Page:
There is now a Twitter account called @FacesPics dedicated to just that – pictures of random stuff that looks like it has a face. Seeing faces in random objects is called pareidolia, a term for giving random or unrelated stimuli (mostly vision or sound) meaning. Many theorize that pareidolia is a hard-wired mental feature that has helped us quickly recognize and identify human faces and make sense of the world around us. Judging by these pics, all it really takes is two eyes and a mouth to make a face.
Posts Tagged ‘twitter’
I was going to write a good introduction to this article, but my fingers hurt from eating too much sushi with chopsticks. Statements like these are a hallmark of the first-world problems meme, which features the complaints of entitled people complaining about everyday occurrences. Now the Middle Class Problems Twitter account has taken to re-tweeting real-life comments from people who have had it up to here with their iPhones, house cleaners and grass-fed organic fair-trade hot dogs..
Even the greatest among us had humble beginnings. This is just as true for websites, however, as it is for people. Even online giants like Amazon, YouTube, Facebook and Twitter were once itty-bitty websites with monochrome homepages, poorly-thought-out logos and boring or stark turn-of-the-century designs.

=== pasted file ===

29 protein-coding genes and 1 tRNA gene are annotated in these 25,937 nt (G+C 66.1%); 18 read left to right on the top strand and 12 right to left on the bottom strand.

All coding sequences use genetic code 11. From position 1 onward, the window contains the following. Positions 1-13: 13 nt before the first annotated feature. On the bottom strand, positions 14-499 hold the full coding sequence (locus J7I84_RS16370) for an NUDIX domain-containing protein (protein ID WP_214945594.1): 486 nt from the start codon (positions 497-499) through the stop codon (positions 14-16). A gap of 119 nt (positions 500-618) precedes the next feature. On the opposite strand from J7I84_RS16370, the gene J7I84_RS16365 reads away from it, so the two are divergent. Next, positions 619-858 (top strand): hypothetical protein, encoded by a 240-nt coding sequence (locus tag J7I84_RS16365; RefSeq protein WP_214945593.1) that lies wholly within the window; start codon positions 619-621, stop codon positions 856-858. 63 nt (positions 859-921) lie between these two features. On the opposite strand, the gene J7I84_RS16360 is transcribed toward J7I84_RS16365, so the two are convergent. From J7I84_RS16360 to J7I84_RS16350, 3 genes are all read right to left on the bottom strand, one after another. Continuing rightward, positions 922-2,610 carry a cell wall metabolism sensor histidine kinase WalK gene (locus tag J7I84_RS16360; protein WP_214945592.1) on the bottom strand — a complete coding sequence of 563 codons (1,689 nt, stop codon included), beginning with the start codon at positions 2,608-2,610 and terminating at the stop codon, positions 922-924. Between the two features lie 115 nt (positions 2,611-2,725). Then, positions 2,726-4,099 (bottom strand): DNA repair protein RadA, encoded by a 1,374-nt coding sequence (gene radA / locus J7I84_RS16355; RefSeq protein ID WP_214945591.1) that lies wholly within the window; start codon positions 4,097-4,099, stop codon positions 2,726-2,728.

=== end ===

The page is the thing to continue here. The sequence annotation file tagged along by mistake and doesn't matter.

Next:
Finally, justice was served, and twittering was given back to the original source – the birds! Latvian conceptual artist and creative director Voldemars Dudums created a system for birds to type Twitter status updates: all he needed was a three-euro keyboard and some unsalted fat, attached to the keys with stainless steel screws. By eating off the fat, the birds would hit the keys with their beaks and post online!
Jon Hendren is re-tweeting all the ridiculous complaints made by people who didn’t get what they wanted for Christmas. He used Twitter search strings like: ”not getting,” “iPod,” “iPhone,” “iPad,” or “Car” which return all these horrible comments about Christmas and the worst parents in the world. I really hope these people are kidding.
Logo designer Graham Smith has created an interesting project called ©Brand Reversioning. In his words: “A Brand Reversion is a brand logo that has undertaken a creative change based on the visual style of another brand logo: Brand identities with a split personality.” Even if it feels that something is off, the new reversed logos are so well executed, that one might easily fall for this trick.